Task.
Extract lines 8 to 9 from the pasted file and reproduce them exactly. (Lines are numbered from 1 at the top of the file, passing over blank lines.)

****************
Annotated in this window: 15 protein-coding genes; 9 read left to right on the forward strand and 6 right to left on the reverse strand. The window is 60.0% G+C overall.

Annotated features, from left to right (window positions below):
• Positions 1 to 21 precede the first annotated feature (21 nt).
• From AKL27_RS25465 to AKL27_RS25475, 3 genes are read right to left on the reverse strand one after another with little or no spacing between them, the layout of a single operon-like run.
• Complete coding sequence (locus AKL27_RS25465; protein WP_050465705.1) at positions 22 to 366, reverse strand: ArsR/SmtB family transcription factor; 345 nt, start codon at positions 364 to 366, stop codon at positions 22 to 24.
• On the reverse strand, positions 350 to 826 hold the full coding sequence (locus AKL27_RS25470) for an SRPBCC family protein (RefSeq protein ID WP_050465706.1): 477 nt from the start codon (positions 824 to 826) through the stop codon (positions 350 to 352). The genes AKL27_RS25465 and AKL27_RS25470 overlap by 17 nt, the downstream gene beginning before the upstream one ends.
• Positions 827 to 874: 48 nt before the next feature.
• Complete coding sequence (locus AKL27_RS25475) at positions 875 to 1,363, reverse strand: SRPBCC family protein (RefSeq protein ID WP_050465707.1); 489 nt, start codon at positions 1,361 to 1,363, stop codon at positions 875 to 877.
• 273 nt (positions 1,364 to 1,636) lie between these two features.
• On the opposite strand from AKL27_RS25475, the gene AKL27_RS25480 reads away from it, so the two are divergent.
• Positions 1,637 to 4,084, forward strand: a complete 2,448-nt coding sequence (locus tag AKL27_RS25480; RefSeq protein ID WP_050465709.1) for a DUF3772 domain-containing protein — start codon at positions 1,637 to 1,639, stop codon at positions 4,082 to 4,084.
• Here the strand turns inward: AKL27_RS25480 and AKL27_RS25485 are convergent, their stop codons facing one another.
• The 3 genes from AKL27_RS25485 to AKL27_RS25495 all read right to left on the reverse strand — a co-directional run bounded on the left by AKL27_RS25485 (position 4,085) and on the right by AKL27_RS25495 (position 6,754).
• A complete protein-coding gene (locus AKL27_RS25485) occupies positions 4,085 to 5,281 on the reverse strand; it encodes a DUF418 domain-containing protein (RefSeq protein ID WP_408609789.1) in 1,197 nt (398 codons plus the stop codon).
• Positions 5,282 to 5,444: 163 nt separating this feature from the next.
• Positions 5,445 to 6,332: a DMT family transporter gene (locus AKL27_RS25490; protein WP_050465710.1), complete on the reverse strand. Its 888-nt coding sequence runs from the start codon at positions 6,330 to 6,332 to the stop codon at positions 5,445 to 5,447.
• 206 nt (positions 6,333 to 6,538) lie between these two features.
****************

• Complete coding sequence (locus AKL27_RS25475) at positions 875 to 1,363, reverse strand: SRPBCC family protein (RefSeq protein ID WP_050465707.1); 489 nt, start codon at positions 1,361 to 1,363, stop codon at positions 875 to 877.
• 273 nt (positions 1,364 to 1,636) lie between these two features.